All of these environmental portraits have ended up running as verticals. On the website the viewer is first shown a color thumbnail cut from the larger image, so you need to keep the images uncluttered, and then when you click on the thumbnail or information link a larger version is shown in black & white. Shoot and deliver everything in color.  Some photos I've composed as horizontals, but with the awareness that they will probably be cropped, as the photo below was. As all these are being turned over to a design firm, it is good to give a little bit of variety while trying to stay within the guidelines I've talked about here. 
These portraits are often shot with a medium telephoto, for instance in the 135mm-200mm range, in order to throw the backgrounds out of focus a bit and to “stack up” any elements in the foreground to give a greater sense of depth to the images. Shooting with a longer lens (as compared to a wide-angle or “normal” lens) will also clean up the background and keep the focus on the people. For all of these images I have done a custom white balance — and also created custom DNG profiles, which is helpful but not critical — and then warmed up the skin tones just a bit from the neutral white temperature reading.

The other requirement has been to produce a series of three clean, simple variations on the standard mugshot for use in the company’s internal communication platform, which is accessible to some degree by clients, and some of the images are also used for the lawyers’ LinkedIn profiles as well. There are three settings that need to be created on a white background (I used a Savage bright white seamless):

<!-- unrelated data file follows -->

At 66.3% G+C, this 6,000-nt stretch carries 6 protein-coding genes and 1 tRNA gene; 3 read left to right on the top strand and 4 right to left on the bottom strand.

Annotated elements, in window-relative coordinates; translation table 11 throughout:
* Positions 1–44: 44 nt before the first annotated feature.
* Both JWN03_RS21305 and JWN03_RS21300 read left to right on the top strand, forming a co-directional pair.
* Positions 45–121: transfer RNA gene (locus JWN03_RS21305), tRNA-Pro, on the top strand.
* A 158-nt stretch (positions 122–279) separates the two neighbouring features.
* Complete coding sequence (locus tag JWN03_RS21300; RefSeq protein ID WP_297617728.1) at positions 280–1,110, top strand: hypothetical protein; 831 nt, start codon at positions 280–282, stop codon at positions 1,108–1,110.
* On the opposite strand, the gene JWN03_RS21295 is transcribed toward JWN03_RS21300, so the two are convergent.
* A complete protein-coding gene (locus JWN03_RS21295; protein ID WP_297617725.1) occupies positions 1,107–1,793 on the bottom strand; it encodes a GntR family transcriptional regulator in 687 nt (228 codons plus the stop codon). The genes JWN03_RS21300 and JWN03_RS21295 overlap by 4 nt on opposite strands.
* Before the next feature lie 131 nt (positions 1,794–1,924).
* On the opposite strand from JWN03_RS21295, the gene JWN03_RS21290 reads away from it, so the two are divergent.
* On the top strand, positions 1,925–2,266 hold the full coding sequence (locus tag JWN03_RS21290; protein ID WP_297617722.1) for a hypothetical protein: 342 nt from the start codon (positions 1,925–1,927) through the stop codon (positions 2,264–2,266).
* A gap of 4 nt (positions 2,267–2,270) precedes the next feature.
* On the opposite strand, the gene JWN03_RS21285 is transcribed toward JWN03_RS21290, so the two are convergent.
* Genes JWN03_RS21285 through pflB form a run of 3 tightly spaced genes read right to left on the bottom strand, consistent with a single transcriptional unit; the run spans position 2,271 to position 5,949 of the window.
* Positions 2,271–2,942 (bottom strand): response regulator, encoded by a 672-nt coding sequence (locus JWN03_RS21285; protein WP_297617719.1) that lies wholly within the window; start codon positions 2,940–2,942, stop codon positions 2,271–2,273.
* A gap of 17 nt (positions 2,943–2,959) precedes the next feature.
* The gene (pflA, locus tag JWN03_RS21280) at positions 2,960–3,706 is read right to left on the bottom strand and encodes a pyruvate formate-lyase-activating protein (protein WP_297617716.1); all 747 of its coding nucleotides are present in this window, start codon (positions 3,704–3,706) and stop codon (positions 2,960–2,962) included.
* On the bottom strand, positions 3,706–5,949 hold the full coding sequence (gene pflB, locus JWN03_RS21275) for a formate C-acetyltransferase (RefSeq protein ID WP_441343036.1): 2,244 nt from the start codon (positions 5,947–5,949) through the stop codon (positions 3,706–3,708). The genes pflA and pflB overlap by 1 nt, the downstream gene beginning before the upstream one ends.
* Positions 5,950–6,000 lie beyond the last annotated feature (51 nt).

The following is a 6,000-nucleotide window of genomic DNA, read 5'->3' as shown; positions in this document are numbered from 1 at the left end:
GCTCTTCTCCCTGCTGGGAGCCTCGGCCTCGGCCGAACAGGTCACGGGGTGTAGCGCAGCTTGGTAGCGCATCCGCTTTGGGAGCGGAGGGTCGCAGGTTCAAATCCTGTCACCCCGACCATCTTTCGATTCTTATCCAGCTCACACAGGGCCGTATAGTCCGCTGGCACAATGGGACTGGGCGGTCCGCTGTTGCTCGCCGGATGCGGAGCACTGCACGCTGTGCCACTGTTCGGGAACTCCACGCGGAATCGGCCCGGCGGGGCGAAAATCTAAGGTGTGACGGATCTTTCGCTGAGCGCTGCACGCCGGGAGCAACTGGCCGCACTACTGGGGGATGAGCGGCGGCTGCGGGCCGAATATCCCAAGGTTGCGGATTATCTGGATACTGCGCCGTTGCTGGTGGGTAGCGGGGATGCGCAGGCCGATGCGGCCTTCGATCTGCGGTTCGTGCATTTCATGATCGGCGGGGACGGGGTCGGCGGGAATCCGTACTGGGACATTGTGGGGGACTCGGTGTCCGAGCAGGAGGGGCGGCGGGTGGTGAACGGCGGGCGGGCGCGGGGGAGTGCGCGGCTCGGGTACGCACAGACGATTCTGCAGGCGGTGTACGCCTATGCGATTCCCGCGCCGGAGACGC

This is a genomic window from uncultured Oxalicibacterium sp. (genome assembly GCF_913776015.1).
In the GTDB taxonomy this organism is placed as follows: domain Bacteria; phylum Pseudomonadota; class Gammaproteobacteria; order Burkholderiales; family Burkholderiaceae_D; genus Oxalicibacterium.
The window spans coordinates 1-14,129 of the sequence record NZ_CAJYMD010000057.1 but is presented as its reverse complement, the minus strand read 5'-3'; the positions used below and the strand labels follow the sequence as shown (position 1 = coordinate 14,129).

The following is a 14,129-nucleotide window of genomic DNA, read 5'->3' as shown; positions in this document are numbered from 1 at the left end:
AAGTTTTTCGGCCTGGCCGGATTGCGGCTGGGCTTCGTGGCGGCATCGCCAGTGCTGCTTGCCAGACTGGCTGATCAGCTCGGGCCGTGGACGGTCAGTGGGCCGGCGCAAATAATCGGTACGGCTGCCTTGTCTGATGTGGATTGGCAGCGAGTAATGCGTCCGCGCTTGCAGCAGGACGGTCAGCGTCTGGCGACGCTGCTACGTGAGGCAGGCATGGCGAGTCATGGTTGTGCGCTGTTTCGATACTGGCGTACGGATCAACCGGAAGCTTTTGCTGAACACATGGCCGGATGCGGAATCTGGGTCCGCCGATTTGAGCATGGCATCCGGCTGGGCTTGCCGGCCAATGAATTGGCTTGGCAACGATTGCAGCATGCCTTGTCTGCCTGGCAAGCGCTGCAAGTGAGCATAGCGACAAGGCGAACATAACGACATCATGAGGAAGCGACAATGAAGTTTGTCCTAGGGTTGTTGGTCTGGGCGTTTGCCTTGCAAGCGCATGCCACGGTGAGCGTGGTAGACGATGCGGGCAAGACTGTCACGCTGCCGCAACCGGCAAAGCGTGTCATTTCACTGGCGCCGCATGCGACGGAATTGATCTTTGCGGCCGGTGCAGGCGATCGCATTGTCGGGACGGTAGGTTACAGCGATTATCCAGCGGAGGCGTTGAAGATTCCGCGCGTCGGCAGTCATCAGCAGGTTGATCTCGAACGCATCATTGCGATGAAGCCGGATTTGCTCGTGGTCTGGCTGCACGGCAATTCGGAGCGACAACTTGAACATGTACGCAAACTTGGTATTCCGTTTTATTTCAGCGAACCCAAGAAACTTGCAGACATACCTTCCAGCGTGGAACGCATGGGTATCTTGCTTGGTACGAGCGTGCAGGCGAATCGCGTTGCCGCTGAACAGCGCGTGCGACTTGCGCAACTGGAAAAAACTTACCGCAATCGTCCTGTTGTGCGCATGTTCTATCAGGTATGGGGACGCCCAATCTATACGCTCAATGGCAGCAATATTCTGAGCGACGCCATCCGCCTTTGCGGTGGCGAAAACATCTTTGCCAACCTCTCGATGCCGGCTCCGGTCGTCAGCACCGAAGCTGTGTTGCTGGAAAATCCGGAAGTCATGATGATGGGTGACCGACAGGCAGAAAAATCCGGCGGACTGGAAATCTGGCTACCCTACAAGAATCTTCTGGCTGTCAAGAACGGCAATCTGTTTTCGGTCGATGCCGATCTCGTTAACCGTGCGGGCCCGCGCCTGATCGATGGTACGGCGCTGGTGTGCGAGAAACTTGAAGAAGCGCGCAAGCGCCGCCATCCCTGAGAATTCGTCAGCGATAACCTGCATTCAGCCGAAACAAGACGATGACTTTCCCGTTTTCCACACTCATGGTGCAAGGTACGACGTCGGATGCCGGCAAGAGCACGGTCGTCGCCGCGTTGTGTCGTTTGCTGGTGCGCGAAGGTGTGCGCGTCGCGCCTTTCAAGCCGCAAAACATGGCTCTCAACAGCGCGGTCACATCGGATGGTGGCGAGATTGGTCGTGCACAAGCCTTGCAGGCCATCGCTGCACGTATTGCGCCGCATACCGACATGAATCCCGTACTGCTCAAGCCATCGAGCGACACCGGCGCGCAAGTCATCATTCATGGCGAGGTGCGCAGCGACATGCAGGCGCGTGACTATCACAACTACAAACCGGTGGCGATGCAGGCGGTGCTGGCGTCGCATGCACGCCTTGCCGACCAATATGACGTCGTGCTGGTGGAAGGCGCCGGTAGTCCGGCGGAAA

1. A “straight-on” headshot. Generally I’ve had the subjects rotate their shoulders a tiny bit to the right to add a little bit of depth. 
  2. An “I’m on the phone” photo, where the subject holds an iphone up to their ear like they are talking. Again, the person is rotated a tiny bit to their right, so their right shoulder is back, and it’s a good idea to have them hold the phone in their right hand so that it doesn’t block off the body. Also, we’ve found that it’s better if the person holds the phone just a centimeter or so away from their face, because when it’s pressed right in to the cheek it both obscures the phone and can distort the cheeks a little. 
  3. An “I’m busy now, don’t interrupt me” photo, where the subject holds one hand out in the traditional “stop” gesture like a traffic cop would. It’s important to make sure that the hand is perpendicular to the floor, so that it doesn’t end up looking like a fascist salute in the 1930’s.